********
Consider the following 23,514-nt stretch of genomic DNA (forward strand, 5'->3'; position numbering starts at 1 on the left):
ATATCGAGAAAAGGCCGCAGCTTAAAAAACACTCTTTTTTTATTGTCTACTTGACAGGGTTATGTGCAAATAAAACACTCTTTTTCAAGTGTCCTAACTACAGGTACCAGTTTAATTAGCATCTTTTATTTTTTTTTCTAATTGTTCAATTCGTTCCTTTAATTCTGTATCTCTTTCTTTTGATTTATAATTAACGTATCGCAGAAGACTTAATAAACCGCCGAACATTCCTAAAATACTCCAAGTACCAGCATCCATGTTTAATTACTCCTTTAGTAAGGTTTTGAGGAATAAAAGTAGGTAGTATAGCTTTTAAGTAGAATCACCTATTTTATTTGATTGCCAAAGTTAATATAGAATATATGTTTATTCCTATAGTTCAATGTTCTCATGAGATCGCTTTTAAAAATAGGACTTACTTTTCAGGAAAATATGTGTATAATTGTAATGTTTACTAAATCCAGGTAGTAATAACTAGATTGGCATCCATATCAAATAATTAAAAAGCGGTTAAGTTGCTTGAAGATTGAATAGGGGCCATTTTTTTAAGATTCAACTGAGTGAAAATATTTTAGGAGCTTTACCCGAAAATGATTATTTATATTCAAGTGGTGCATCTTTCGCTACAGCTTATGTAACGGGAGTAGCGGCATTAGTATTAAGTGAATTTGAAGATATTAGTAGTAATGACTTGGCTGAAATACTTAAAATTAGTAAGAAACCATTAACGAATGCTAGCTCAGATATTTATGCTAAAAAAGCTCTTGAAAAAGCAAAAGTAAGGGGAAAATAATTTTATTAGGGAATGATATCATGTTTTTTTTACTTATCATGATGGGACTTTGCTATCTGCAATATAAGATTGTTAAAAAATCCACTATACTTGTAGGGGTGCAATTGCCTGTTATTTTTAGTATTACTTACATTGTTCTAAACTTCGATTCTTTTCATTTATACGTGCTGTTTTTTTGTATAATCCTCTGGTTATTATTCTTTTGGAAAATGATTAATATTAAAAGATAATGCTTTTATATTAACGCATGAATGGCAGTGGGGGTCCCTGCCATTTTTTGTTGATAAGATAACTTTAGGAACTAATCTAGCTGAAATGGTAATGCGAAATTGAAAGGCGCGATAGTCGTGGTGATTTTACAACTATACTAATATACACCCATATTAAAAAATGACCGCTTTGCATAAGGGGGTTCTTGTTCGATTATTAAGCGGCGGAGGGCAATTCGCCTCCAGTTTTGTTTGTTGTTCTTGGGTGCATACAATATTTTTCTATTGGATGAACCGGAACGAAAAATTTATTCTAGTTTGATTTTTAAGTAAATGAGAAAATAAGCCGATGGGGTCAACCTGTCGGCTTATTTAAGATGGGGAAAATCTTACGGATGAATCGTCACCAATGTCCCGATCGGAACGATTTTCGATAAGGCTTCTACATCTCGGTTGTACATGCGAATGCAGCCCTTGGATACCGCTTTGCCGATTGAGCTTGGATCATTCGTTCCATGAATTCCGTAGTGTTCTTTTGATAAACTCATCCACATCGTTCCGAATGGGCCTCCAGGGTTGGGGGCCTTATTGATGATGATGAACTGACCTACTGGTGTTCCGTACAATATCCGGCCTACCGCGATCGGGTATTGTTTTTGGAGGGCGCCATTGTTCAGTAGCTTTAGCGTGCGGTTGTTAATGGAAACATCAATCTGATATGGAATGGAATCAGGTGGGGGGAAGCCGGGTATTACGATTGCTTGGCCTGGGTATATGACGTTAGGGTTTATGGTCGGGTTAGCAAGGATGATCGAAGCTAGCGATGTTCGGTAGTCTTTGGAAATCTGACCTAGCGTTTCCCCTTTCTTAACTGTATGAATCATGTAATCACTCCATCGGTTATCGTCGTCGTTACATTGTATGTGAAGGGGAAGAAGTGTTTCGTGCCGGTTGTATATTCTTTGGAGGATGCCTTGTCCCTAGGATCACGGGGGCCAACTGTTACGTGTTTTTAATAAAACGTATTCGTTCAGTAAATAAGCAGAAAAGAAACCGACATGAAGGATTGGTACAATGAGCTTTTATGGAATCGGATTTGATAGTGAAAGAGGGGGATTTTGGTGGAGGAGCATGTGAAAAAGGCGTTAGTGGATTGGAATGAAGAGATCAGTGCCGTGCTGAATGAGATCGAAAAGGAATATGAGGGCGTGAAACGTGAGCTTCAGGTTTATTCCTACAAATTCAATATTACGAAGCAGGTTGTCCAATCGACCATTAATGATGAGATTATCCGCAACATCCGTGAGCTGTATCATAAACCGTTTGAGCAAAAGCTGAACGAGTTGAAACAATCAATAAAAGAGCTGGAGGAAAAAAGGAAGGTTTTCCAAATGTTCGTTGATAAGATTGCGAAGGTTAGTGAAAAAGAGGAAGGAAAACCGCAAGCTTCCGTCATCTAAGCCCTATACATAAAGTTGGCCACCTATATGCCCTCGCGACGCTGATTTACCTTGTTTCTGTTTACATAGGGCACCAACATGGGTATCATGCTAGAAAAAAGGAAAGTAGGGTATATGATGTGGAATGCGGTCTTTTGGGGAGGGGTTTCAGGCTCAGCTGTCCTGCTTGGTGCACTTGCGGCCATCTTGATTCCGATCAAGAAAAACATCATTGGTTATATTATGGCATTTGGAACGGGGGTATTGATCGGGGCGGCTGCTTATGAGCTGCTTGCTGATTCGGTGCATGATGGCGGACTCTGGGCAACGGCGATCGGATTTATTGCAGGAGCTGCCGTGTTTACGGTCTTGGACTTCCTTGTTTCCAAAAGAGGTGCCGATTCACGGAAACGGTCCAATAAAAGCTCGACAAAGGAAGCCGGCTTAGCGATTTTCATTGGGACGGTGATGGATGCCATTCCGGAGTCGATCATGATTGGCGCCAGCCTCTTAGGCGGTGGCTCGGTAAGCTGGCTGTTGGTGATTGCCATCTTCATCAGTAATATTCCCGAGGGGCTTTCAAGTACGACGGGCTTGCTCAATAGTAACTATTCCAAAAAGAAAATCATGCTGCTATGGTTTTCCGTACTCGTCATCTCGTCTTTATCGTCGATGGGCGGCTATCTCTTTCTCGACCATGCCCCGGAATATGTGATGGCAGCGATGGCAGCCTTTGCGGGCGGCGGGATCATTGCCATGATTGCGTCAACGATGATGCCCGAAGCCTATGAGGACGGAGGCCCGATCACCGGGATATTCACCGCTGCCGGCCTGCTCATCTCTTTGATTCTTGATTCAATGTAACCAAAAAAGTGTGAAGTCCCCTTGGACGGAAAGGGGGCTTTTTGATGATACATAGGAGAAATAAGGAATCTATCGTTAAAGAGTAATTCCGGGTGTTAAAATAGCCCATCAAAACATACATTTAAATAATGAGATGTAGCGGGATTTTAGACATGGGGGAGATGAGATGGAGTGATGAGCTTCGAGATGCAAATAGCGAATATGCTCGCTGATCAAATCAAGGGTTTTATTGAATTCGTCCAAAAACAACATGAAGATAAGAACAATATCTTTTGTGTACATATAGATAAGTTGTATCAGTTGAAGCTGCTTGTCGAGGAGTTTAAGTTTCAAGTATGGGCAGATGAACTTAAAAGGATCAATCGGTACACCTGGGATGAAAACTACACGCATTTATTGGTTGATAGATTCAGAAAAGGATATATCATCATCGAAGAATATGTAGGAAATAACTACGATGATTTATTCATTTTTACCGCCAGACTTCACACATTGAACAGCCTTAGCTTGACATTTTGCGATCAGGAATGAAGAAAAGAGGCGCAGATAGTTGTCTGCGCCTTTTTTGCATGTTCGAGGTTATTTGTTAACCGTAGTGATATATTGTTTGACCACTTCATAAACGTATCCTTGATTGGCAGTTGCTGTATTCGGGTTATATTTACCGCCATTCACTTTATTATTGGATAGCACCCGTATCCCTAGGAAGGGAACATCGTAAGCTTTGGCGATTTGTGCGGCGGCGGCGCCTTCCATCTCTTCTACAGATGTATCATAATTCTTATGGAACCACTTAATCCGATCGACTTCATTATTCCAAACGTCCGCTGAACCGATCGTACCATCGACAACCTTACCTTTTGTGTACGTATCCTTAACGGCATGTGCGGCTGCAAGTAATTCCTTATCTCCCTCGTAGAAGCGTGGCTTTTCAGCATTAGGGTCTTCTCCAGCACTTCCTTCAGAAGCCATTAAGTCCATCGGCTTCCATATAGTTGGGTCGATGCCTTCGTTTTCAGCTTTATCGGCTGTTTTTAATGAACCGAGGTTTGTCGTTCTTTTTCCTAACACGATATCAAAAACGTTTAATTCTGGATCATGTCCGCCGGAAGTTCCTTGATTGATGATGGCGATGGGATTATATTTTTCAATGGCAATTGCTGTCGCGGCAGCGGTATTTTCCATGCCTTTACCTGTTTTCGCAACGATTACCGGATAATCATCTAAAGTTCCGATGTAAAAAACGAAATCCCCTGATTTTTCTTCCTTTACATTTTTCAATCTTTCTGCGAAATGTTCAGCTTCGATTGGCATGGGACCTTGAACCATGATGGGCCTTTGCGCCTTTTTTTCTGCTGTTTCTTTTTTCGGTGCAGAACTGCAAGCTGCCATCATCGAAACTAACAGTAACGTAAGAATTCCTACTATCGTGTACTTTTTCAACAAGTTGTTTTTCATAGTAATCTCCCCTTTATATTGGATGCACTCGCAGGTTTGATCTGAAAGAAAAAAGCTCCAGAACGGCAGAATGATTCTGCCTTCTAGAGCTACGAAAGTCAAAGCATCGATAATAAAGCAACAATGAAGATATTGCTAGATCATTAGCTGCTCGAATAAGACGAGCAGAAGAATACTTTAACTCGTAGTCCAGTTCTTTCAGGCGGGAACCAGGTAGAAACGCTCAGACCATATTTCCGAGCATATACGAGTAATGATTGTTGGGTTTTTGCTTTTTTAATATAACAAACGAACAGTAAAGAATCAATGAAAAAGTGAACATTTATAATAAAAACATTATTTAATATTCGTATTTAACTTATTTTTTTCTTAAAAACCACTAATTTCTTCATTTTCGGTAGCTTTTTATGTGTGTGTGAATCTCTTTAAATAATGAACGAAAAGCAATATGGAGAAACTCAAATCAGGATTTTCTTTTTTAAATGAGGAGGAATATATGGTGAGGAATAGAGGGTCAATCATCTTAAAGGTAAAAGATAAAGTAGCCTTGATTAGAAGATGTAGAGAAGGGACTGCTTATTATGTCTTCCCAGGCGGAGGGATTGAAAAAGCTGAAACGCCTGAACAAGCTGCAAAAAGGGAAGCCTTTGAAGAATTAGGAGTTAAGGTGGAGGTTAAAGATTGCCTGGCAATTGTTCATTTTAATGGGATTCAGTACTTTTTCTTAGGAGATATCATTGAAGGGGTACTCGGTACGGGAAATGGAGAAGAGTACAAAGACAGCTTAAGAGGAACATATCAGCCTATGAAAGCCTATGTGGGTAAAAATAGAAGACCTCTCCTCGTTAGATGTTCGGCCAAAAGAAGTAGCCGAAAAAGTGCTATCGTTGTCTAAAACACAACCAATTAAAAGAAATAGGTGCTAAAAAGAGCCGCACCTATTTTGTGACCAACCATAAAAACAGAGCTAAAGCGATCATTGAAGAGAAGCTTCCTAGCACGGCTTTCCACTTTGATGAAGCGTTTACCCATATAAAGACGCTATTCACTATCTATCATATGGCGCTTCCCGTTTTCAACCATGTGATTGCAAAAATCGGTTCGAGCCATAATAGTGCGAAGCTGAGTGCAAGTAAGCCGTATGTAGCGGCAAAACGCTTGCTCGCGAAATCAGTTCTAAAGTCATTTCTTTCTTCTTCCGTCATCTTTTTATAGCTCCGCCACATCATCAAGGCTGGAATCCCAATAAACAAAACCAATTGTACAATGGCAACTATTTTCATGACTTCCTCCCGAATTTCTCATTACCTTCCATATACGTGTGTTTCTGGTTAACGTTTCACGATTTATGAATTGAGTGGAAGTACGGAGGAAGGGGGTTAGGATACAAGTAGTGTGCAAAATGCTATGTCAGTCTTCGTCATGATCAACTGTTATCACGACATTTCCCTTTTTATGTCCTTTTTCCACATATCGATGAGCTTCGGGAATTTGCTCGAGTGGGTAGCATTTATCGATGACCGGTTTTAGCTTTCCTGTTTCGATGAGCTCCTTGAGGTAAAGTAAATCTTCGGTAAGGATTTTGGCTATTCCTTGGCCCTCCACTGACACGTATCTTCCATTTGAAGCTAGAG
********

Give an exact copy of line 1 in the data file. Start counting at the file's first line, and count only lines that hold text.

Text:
Consider the following 23,514-nt stretch of genomic DNA (forward strand, 5'->3'; position numbering starts at 1 on the left):